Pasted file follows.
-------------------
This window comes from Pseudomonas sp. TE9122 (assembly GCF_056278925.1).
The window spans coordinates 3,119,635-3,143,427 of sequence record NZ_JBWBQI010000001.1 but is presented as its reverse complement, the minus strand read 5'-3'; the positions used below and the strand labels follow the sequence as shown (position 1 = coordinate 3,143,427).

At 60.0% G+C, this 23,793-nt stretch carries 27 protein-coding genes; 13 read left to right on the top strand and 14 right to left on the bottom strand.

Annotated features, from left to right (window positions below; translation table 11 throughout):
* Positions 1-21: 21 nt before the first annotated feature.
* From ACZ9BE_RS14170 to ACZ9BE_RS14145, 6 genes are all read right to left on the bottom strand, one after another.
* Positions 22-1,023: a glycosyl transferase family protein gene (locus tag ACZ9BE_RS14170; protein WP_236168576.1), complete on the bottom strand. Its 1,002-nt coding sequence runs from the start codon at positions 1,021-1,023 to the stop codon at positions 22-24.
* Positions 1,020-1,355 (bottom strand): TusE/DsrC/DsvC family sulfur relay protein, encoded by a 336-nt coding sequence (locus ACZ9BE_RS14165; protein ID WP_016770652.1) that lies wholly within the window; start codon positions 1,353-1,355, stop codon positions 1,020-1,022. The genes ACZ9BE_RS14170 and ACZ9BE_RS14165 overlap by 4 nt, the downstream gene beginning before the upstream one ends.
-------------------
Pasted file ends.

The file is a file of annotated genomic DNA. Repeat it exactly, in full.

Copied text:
This window comes from Pseudomonas sp. TE9122 (assembly GCF_056278925.1).
The window spans coordinates 3,119,635-3,143,427 of sequence record NZ_JBWBQI010000001.1 but is presented as its reverse complement, the minus strand read 5'-3'; the positions used below and the strand labels follow the sequence as shown (position 1 = coordinate 3,143,427).

At 60.0% G+C, this 23,793-nt stretch carries 27 protein-coding genes; 13 read left to right on the top strand and 14 right to left on the bottom strand.

Annotated features, from left to right (window positions below; translation table 11 throughout):
* Positions 1-21: 21 nt before the first annotated feature.
* From ACZ9BE_RS14170 to ACZ9BE_RS14145, 6 genes are all read right to left on the bottom strand, one after another.
* Positions 22-1,023: a glycosyl transferase family protein gene (locus tag ACZ9BE_RS14170; protein WP_236168576.1), complete on the bottom strand. Its 1,002-nt coding sequence runs from the start codon at positions 1,021-1,023 to the stop codon at positions 22-24.
* Positions 1,020-1,355 (bottom strand): TusE/DsrC/DsvC family sulfur relay protein, encoded by a 336-nt coding sequence (locus ACZ9BE_RS14165; protein ID WP_016770652.1) that lies wholly within the window; start codon positions 1,353-1,355, stop codon positions 1,020-1,022. The genes ACZ9BE_RS14170 and ACZ9BE_RS14165 overlap by 4 nt, the downstream gene beginning before the upstream one ends.